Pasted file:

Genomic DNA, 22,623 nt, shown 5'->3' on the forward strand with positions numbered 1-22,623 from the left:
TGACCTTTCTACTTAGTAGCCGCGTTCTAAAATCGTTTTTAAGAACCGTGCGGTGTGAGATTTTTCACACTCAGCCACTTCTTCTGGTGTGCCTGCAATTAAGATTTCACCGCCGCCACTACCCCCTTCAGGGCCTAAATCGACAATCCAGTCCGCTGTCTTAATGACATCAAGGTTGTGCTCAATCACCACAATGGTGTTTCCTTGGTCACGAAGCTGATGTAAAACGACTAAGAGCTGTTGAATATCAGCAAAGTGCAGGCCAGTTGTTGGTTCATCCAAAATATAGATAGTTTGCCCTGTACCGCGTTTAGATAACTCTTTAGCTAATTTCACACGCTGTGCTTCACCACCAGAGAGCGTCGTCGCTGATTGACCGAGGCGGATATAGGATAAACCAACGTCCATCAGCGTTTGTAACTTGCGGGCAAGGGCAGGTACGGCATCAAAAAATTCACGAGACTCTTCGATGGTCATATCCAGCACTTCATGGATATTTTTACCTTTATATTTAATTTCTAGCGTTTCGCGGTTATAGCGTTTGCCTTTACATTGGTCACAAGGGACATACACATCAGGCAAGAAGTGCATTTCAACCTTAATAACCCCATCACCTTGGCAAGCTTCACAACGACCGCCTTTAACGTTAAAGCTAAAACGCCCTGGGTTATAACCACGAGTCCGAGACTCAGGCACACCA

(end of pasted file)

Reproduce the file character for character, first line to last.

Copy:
Genomic DNA, 22,623 nt, shown 5'->3' on the forward strand with positions numbered 1-22,623 from the left:
TGACCTTTCTACTTAGTAGCCGCGTTCTAAAATCGTTTTTAAGAACCGTGCGGTGTGAGATTTTTCACACTCAGCCACTTCTTCTGGTGTGCCTGCAATTAAGATTTCACCGCCGCCACTACCCCCTTCAGGGCCTAAATCGACAATCCAGTCCGCTGTCTTAATGACATCAAGGTTGTGCTCAATCACCACAATGGTGTTTCCTTGGTCACGAAGCTGATGTAAAACGACTAAGAGCTGTTGAATATCAGCAAAGTGCAGGCCAGTTGTTGGTTCATCCAAAATATAGATAGTTTGCCCTGTACCGCGTTTAGATAACTCTTTAGCTAATTTCACACGCTGTGCTTCACCACCAGAGAGCGTCGTCGCTGATTGACCGAGGCGGATATAGGATAAACCAACGTCCATCAGCGTTTGTAACTTGCGGGCAAGGGCAGGTACGGCATCAAAAAATTCACGAGACTCTTCGATGGTCATATCCAGCACTTCATGGATATTTTTACCTTTATATTTAATTTCTAGCGTTTCGCGGTTATAGCGTTTGCCTTTACATTGGTCACAAGGGACATACACATCAGGCAAGAAGTGCATTTCAACCTTAATAACCCCATCACCTTGGCAAGCTTCACAACGACCGCCTTTAACGTTAAAGCTAAAACGCCCTGGGTTATAACCACGAGTCCGAGACTCAGGCACACCA